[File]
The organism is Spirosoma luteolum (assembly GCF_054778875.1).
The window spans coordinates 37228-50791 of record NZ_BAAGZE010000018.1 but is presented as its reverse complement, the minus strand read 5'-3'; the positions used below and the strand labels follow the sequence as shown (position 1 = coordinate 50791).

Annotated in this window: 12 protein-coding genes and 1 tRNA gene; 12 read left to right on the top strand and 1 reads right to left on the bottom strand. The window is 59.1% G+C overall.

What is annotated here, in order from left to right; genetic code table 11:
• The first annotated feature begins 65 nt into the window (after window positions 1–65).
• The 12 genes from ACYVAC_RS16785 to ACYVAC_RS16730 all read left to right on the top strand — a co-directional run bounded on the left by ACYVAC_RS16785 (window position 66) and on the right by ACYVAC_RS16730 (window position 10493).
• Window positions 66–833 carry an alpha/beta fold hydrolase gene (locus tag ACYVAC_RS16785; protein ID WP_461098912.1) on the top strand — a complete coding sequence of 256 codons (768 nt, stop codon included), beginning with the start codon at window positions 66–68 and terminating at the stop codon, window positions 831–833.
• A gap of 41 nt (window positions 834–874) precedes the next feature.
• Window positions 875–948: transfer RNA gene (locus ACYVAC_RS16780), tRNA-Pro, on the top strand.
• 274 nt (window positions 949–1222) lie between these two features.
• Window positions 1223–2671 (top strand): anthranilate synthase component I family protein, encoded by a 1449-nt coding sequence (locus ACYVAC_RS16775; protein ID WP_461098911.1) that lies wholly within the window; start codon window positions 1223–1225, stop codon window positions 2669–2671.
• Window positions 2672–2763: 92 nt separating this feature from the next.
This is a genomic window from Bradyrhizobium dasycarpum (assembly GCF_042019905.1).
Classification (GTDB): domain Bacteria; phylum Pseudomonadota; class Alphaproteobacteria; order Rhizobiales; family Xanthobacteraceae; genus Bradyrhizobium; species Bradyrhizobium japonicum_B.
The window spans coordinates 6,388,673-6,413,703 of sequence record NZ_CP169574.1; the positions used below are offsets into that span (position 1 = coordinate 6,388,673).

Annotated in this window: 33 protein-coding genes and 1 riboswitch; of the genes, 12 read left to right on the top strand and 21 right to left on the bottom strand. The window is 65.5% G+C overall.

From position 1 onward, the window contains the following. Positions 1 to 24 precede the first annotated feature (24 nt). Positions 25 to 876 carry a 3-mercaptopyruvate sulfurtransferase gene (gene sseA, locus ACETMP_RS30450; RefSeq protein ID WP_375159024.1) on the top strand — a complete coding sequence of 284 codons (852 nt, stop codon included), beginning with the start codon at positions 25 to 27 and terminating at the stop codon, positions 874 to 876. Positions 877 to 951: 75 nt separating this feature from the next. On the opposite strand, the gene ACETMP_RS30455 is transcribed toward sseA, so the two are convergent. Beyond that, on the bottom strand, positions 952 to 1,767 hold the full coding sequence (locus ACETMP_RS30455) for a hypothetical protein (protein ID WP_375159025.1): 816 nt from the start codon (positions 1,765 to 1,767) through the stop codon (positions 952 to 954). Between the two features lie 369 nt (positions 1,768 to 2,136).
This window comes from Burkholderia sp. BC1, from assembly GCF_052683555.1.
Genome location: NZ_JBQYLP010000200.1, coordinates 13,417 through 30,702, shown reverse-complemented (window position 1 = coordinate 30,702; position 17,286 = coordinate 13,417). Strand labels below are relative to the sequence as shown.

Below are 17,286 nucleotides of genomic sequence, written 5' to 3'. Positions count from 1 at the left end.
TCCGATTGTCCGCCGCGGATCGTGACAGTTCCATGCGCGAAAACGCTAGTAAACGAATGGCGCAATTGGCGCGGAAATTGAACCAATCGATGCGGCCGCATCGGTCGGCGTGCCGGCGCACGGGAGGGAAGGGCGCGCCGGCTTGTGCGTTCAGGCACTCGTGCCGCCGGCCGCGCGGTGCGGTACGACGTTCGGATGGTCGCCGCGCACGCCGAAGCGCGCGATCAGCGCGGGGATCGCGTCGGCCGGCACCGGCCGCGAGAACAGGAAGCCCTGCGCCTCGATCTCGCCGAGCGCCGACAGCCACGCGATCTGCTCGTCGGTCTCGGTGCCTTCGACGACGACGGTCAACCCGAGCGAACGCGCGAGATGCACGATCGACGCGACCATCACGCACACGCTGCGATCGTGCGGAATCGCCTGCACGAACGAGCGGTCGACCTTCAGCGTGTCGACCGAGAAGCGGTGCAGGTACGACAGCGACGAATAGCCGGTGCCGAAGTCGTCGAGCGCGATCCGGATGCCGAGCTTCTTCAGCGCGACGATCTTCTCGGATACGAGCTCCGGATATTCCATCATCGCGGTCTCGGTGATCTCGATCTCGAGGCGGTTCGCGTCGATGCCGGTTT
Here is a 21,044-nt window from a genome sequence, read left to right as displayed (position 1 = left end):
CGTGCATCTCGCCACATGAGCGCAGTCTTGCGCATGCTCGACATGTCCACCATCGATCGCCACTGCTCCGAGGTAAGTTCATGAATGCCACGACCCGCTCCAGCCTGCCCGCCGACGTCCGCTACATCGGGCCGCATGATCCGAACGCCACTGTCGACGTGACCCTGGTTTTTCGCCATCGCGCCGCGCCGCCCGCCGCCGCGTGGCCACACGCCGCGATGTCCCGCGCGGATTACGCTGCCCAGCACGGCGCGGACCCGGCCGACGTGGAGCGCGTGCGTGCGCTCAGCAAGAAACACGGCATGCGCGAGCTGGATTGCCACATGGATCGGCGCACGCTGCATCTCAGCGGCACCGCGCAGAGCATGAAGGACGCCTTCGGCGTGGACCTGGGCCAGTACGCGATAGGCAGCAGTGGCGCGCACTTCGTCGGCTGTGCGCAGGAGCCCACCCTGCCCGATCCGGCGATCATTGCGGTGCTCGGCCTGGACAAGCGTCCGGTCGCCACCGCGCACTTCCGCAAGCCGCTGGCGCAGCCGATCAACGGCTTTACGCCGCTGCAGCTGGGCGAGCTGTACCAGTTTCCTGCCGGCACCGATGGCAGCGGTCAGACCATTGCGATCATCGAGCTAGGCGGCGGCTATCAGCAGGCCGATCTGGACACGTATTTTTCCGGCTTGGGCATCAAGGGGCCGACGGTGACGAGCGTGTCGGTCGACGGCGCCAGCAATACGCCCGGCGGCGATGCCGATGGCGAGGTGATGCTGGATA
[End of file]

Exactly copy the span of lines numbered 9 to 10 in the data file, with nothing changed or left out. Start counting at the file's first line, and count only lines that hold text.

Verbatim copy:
• Window positions 875–948: transfer RNA gene (locus ACYVAC_RS16780), tRNA-Pro, on the top strand.
• 274 nt (window positions 949–1222) lie between these two features.